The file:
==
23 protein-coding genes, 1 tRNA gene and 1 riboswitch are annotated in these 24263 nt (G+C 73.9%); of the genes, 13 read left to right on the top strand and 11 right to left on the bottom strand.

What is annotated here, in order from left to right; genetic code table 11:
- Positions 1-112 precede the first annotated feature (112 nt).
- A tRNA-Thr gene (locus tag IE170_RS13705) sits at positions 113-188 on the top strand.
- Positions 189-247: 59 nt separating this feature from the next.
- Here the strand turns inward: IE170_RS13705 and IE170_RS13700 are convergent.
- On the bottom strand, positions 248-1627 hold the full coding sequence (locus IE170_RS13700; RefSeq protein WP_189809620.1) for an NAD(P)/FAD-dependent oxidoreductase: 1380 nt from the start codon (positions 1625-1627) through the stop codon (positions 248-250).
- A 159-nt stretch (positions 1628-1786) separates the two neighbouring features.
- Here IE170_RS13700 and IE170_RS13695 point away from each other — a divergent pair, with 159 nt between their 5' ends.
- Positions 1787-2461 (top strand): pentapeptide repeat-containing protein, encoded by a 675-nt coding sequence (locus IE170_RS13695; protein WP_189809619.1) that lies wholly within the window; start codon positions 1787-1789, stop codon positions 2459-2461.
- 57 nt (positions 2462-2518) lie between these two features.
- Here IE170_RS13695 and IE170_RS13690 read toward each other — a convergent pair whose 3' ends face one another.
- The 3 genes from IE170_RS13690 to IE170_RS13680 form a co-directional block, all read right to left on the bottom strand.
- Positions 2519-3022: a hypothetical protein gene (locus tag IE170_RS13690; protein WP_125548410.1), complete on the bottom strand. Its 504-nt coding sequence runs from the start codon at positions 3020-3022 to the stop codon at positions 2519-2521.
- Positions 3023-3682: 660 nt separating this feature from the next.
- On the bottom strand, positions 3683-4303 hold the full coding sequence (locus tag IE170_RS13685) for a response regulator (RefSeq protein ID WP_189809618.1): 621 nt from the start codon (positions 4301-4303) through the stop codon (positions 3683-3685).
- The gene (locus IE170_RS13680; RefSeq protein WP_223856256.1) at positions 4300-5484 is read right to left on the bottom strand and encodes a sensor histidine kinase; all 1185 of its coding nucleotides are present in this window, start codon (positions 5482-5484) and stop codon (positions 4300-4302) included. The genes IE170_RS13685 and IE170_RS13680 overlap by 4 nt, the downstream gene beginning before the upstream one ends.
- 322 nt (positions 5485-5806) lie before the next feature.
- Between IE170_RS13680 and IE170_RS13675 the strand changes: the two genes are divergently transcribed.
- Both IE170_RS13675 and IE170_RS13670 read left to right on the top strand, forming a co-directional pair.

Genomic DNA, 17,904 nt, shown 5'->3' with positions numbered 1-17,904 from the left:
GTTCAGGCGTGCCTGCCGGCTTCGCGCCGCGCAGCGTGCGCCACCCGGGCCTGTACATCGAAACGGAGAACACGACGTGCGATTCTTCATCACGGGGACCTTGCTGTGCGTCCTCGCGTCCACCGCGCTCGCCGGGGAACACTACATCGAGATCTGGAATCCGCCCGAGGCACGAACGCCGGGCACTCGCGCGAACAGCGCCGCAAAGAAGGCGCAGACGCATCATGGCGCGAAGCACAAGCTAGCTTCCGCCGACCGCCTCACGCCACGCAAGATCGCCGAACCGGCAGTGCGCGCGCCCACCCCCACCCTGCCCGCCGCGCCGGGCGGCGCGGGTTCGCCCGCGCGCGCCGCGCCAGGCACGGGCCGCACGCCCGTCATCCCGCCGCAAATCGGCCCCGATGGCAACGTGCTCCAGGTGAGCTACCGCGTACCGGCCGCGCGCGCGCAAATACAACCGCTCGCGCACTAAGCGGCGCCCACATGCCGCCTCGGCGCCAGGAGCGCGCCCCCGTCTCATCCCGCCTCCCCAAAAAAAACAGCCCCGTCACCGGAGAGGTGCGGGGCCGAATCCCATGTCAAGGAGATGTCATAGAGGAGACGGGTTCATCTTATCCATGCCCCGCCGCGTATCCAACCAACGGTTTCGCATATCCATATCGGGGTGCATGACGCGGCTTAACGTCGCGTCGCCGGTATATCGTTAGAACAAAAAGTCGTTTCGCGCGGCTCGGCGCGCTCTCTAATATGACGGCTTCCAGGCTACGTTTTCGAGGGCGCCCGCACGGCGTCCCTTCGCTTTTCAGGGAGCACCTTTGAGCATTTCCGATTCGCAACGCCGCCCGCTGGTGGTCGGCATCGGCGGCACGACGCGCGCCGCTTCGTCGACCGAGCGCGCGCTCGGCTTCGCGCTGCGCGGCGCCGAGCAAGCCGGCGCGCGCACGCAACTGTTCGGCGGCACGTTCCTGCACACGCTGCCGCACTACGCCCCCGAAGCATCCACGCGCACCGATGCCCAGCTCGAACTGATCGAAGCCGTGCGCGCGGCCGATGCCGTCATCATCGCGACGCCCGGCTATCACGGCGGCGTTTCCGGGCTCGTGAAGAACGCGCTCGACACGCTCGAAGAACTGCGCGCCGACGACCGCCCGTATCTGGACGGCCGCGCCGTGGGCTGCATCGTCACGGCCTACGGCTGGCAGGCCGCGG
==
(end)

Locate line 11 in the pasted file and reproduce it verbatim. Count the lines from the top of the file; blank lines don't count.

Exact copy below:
- 57 nt (positions 2462-2518) lie between these two features.